01 of 07
Layer Embroidery Stitches
You can learn lots of different embroidery stitches, but you can also work with a small selection and still create many looks.
Layer and combine a few basics (or more advanced stitches!) and you're ready to make all kinds of borders, frames or other decorative elements.
You can work these six combinations in multiple colors as shown, or try working them all in one color. Suddenly the blended stitches will begin to look more like one complex stitch.
After you try these, check out five more... embroidery stitch combinations.Continue to 2 of 7 below.
02 of 07
Bitty Bug Border
You can use this stitch combination to create a single bug or a whole border of them.
Start with a pistil stitch (a french knot with a tail), then add a detached single chain stitch on each side.
If you are stitching a row of these, work them on a line and try to make each one the same size. Of course, you don't have to have them all facing the same direction. Alternate rotating them slightly to the right and left to create movement. You can also scatter them to make a small swarm.Continue to 3 of 7 below.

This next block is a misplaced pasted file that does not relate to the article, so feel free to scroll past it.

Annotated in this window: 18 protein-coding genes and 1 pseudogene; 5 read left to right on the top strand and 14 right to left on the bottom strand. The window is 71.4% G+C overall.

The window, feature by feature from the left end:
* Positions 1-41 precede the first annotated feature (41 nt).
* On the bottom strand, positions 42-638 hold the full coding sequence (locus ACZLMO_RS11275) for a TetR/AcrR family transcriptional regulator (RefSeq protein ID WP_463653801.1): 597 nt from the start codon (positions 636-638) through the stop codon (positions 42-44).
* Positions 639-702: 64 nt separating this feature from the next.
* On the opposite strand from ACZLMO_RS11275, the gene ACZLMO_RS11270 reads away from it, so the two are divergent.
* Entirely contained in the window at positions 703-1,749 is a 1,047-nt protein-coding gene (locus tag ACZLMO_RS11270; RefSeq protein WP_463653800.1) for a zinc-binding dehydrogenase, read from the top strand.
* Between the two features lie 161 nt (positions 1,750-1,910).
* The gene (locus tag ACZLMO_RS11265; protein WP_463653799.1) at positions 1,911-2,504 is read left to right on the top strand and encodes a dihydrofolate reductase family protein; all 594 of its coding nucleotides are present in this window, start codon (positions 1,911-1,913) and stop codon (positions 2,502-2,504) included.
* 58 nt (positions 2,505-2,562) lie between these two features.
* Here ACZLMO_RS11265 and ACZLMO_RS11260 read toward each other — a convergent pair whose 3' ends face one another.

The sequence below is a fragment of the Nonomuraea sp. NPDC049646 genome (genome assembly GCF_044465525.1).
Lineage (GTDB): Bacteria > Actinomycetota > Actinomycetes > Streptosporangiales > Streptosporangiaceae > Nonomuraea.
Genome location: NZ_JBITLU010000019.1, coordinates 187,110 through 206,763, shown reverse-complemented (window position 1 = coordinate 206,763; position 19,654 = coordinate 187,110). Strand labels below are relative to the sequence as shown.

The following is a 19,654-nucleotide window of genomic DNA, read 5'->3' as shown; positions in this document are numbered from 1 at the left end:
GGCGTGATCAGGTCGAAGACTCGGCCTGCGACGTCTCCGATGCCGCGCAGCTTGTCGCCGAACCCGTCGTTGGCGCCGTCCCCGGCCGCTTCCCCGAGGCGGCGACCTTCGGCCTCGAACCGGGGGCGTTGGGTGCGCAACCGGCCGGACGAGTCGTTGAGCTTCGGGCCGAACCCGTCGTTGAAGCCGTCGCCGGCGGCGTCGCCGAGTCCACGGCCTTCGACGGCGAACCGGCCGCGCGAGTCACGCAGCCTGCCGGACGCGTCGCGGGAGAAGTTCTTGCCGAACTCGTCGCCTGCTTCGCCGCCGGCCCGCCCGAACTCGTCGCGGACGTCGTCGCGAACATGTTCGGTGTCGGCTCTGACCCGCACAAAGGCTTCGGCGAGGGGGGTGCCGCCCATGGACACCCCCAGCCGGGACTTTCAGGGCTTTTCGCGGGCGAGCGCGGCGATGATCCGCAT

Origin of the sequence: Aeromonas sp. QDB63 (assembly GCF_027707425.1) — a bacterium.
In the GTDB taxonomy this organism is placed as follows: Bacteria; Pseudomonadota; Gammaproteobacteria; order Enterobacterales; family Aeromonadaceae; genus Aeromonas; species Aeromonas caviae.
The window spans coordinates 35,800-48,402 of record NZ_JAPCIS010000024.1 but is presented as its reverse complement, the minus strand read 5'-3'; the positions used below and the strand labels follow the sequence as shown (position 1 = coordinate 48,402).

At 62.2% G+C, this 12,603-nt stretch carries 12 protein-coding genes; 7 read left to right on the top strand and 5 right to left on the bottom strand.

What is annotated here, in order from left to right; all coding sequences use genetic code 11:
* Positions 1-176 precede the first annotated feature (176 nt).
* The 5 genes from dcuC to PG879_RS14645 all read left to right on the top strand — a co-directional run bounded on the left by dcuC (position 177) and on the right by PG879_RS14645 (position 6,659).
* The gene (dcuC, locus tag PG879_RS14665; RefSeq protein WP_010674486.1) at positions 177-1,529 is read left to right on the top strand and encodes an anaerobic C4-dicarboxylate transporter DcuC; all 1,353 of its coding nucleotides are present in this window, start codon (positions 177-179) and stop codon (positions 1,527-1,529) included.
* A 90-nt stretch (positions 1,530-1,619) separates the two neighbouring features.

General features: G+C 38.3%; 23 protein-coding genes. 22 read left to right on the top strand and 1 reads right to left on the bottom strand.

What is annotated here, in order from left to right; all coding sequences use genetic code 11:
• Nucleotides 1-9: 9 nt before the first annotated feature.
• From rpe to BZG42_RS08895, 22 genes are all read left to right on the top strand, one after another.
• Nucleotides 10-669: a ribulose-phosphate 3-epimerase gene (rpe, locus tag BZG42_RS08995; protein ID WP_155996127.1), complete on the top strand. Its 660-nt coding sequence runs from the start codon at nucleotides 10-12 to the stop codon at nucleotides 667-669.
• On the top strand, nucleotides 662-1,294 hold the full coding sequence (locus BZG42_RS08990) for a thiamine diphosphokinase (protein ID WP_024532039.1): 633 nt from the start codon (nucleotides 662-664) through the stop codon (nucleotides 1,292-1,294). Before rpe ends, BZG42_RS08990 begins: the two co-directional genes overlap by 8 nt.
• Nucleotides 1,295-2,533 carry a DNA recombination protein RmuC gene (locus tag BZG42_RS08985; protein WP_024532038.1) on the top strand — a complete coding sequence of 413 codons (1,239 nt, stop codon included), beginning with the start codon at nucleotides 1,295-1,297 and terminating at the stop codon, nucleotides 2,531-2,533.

03 of 07
Loops and Dots
This larger border stitch has a lacy look to it.
Embroider this in a circle with all white and fewer strands to create a "crocheted" lace doily frame design.Continue to 4 of 7 below.
04 of 07
Work this combination in straight lines or to create a boxed border.
Stitch a line or border of four-sided stitch, which you can also make with back stitch. Fill in each square with three small straight stitches that meet at a point.
For a fun look, try stitching the straight stitches in multiple colors. Or choose another small stitch to work inside the boxes.Continue to 5 of 7 below.
05 of 07
This stitch combination ends up looking a bit like a climbing floral vine, especially when worked with a green base.
Try working this in a circle to make a frame, then adding a favorite phrase or quote in the center.Continue to 6 of 7 below.
06 of 07
Create rows of tiny tulips with this grouping. Fitting the flowers into the chevron is optional because the tulips are fun on their own too.
Work a row of chevron stitch. Embroider a detached single chain stitch in each angle, with the pointed end facing the point of the chevron. Add two small straight stitches on each side of the "flower" for leavesContinue to 7 of 7 below.
07 of 07
This combination of stitches works best on a straight line. You can substitute the stitch along the top and bottom with your favorite line stitch.
Stitch two parallel lines of stem stitch. Fill in the space between the two lines with zigzags of back stitch. Work running stitch over the angled lines.
There's no limit to the ways you can combine your favorite embroidery stitches. Keep mixing them to create new looks!